Let $X$ be the $S^1$ or a connected subset thereof, endowed with the standard metric. Then every open set $U\subseteq X$ is a disjoint union of open arcs, hence a disjoint union of open balls.

Are there any other metric spaces with this property?

That is: Can you give an example of a connected metric space such that every open set is the union of disjoint open balls and such that it is not homeomorphic to a subspace of $S^1$?

**Edit:** a few remarks, though most of them leave more questions than they give answers:

If $a,b\in X$, $a\ne b$, then the closed sets $\partial B(a,r)$, $0<r<d(a,b)$ and $\{x\in X\mid d(a,x)=\lambda d(b,x)\}$ for $\lambda>0$ are non-empty because $X$ is connected. Can anything be said about $r\to0$ or $\lambda\to \infty$? For example, does it follow that $X$ is path-connected?

I wrote “homeomorphic to a subspace of $S^1$” mostly as an abbreviation for “homeomorphic to point, open/half-open/closed bounded interval, or $S^1$-like”. The same toppological space may however have the disjoint-ball property with one metric and not have it with another (bounded) metric. For example, in $S^1\subset\mathbb R^2$ with $d\bigl((x,y), (u,v)\bigr) =\sqrt{4(x-u)^2+(y-v)^2}$ the connected open set given by $y>0$ is not a ball: The only candidate is $B\left((0,1),\sqrt5\right)$, but it contains $(0,-1)$.

Does it follow at all that $d$ must be bounded? $X\setminus\{x\}=\bigcup_{i\in I} B(x_i,r_i)$ for some index set $I$, $x_i\in X$, $r_i>0$. For $\epsilon>0$, the ball $B(x,\epsilon)$ must intersect every $B(x_i,r_i)$ because $X$ is connected, hence $d(x,x_i)=r_i$ for all $i\in I$ and $d(x,y)\le2\sup\{r_i\mid i\in I\}$. Thus if $X\setminus\{x\}$ has only finitely many components for some $x$, then $d$ is bounded. But could $X\setminus\{x\}$ have infinitely many components for all $x$? **Resolved** after a comment from *celtschk*: $X$ itself is a ball $B(x_0,r)$, hence $d(x,y)\le d(x,x_0)+d(x_0,y)<2r$ for $x,y\in X$.

Assume a point $x_0$ looks like a finite branch, that is there is $n\in\mathbb N$, $n\ge3$ and a continuous map $h:\{1,\ldots,n\}\times[0,\epsilon)\to B(x_0,\epsilon)$ such that $d(x_0,h(i,t))=t$ and $h|_{\{1,\ldots,n\}\times(0,\epsilon)}\to B(x_0,\epsilon)\setminus\{x_0\}$ is a homeomorphism.

Given $\mathbf r=(r_1, \ldots, r_n)$ with $0<r_i<\epsilon$, the set $U_{\mathbf r}=h\left(\bigcup_{i=1}^n\{i\}\times[0,r_i) \right)$ is open and connected, hence a single open ball $B(\hat x,r)$. Let $x_i=h(i,r_i)$. By continuity of $h$, we conclude $d(\hat x,x_i)=r$ and the $r_i$ can be recovered from $\hat x$ and $r$ as $r_i=\inf\{t\mid d(\hat x, h(i,t))\ge r\}=\sup\{t\mid d(\hat x,h(i,t))<r\}$. One checks that this $\phi_i\colon(\hat x, r)\mapsto r_i$ is continuous where defined. This gives a contiunuous and surjective map $(i,s,t)\mapsto (\phi_i(h(i,s),t))_i$ from a subset of the twodimensional $\{1,\ldots,n\}\times (0,\epsilon)^2$ to the $n$-dimensional $(0,\epsilon)^n$. Unless this is some space-filling monster (can it be?), we conclude that $X$ cannot have branch-points. (This is ugly – can it be made prettier? Or branch-point be defined friendlier?)

**Edit:** Meanwhile I am confident that every connected *length space* with the disjoint open ball property is one of the known spaces (i.e. homeomorphic to a connected subspace of $S^1$). So, how far is a connected metric space from being a length space? Could the ideas be transferred or do they give hints for counterexamples?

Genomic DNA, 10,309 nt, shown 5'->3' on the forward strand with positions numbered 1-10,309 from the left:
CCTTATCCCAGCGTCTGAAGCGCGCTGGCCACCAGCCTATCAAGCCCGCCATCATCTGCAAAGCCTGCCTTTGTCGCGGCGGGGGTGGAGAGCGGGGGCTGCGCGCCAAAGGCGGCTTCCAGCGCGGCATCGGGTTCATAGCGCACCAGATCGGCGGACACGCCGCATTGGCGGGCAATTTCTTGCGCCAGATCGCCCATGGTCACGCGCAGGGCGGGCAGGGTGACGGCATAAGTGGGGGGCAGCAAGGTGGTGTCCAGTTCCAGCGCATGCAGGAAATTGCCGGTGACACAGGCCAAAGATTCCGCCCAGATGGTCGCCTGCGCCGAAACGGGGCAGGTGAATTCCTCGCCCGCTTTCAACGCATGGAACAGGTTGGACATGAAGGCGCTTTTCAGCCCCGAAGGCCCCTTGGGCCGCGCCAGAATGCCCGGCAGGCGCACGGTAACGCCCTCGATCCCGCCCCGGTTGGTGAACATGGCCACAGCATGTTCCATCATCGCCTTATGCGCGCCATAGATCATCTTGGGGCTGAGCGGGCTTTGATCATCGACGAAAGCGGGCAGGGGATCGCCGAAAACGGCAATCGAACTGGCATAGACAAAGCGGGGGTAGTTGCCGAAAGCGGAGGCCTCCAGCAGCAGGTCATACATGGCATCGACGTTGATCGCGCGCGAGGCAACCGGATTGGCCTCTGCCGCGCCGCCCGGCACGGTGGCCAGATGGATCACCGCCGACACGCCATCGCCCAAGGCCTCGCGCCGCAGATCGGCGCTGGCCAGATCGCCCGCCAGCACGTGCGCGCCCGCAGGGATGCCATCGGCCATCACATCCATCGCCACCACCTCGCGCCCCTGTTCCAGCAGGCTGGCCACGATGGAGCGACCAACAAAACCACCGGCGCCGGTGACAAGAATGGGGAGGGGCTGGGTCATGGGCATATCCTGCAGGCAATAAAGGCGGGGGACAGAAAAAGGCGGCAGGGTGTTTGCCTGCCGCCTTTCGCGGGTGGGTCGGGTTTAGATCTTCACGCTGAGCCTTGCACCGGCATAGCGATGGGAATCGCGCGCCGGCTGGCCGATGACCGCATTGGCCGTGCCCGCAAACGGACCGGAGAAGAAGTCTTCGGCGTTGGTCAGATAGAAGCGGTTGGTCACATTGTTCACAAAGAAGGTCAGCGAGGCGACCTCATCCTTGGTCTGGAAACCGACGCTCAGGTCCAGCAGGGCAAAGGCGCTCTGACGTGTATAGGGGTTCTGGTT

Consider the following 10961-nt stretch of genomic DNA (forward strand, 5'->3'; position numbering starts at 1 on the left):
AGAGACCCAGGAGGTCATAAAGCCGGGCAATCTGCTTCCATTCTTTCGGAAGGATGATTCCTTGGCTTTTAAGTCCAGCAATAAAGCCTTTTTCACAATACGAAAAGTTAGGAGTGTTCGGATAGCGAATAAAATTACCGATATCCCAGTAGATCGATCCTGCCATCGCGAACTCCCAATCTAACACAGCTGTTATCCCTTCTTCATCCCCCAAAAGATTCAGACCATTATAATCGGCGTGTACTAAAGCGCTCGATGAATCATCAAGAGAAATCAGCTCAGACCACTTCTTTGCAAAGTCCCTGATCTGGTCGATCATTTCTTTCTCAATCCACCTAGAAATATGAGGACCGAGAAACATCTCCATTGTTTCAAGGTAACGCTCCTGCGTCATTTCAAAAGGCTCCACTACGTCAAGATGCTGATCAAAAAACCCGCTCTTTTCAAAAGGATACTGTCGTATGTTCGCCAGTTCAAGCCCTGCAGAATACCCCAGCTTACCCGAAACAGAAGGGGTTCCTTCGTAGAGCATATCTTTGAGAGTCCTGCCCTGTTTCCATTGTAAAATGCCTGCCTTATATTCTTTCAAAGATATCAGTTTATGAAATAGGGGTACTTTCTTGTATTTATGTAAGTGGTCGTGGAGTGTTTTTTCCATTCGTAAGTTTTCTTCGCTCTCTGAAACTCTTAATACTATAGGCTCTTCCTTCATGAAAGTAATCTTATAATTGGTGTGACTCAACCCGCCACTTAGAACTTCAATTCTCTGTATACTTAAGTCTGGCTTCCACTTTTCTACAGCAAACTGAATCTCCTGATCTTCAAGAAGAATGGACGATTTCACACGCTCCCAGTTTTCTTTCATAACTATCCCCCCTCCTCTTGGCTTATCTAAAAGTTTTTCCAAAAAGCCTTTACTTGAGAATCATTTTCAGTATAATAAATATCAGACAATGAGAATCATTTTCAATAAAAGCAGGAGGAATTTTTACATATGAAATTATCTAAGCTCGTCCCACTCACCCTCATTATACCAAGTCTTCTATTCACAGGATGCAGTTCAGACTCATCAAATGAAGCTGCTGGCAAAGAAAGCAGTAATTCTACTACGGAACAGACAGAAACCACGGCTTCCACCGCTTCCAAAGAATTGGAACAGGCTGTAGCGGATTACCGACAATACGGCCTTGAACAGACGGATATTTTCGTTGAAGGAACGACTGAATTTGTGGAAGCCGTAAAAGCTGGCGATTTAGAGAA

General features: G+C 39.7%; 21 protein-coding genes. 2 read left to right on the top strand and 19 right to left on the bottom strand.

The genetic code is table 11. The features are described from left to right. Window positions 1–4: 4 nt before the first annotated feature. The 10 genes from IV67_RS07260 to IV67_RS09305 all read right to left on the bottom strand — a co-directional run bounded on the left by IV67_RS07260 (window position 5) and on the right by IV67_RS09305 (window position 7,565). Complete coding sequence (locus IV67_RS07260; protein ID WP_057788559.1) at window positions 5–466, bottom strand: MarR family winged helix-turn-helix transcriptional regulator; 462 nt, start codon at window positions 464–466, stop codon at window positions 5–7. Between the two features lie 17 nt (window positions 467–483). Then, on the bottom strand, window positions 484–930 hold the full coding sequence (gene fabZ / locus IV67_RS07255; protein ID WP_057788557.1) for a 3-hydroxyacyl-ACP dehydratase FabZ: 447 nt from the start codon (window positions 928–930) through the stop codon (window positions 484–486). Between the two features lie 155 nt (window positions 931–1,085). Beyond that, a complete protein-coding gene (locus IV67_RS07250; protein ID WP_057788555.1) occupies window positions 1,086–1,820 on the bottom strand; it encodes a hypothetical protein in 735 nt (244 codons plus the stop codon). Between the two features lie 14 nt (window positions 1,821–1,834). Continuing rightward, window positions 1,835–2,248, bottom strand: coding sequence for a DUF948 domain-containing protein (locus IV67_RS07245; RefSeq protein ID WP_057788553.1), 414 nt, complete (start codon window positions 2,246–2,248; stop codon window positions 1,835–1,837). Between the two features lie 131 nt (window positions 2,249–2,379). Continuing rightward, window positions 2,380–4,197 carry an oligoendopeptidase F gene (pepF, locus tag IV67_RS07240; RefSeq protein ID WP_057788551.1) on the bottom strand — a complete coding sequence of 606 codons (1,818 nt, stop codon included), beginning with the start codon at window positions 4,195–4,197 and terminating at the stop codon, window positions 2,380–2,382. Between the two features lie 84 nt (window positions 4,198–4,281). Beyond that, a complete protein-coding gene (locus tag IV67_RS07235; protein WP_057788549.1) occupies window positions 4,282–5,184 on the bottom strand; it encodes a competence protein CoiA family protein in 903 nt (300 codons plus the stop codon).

In what follows, let $(X,d)$ be a connected length space with the disjoint open ball property.

We can define the *branch degree* (or is there a standard name for this?) $\beta(x)$ for $x\in X$ as the (possibly infinite) number of connected components of $X\setminus\{x\}$.

**Lemma 1:** For $x\in X$, we have $\beta(x)\le2$.

*Proof:* Assume $\beta(x)\ge 3$, i.e. $X\setminus \{x\}$ has connected components $U_i$, $i\in I$ and wlog. $\{1,2,3\}\subseteq I$.

For $i\in\{1,2,3\}$ select a point $x_i\in U_i$ and let $\rho=\min\{d(x,x_1),d(x,x_2),d(x,x_3)\}$. Then for $r<\rho$ and $i\in\{1,2,3\}$ we have that $U_i\cap B(x,r)$ is connected because an (approximately) geodesic path to $x$ cannot leave the connected component and stays within the ball. Also, we can find a point $\in U_i$ at distance $r$ from $x$.

The set $$U:=(U_1 \cap B(x,\rho))\cup(U_2 \cap B(x,\frac12\rho))\cup B(x,\frac13\rho)\cup\bigcup_{i\in I\setminus\{1,2,3\}}U_i$$ is open and connected, hence $U=B(y,R)$ for some $y\in X$, $R>0$. As paths between points in different $U_i$ must pass through $x$, we conclude that $R=d(x,y)+\rho$ if $y\notin U_1$, $R=d(x,y)+\frac12\rho$ if $y\notin U_2$ and $R=d(x,y)+\frac13\rho$ if $y\notin U_3$. Since $y$ is in at most one of $U_1, U_2, U_3$, we arrive at a contradiction.$_\blacksquare$

I think the following should be possible to prove:

$Lemma 2:$ If $a,b,c$ are three distinct points $\in X$, then $X\setminus\{a,b,c\}$ is not connected.

*Proof:* ???

Since I’m not yet sure about a proof of lemma 2, the rest is left in handwaving stage:

Assume there exists $x\in X$ with $\beta(x)=0$. Then $X$ is just a point and we are done.

Assume there exists $x\in X$ with $\beta(x)=2$. Write $X\setminus\{x\}=U_1\cup U_2$ and definie $f:X\to\mathbb R$ by $$f(y)= \begin{cases}d(x,y)&y\in U_1\\-d(x,y)& y\in U_2\end{cases}$$

I claim that $f$ is injective and in fact it should be possible to show this with Lemma 2 or some similar result.

Then we are left with the case that $\beta(x)=1$ for all $x$. Then for any such point either $X\setminus\{x\}$ should have a point $y$ with $\beta(y)=2$ hence $X\setminus\{x\}$ “is” an interval and we conclude that $x$ is one of its endpoints (or possibly “is both” endpoints, making an $S^1$).

Or otherwise at least $X\setminus\{x,y\}$ must have a point $z$ with $\beta(z)=2$ (by lemma 2) and hence $X\setminus\{x,y\}$ “is” an interval and $x,y$ are its endpoints.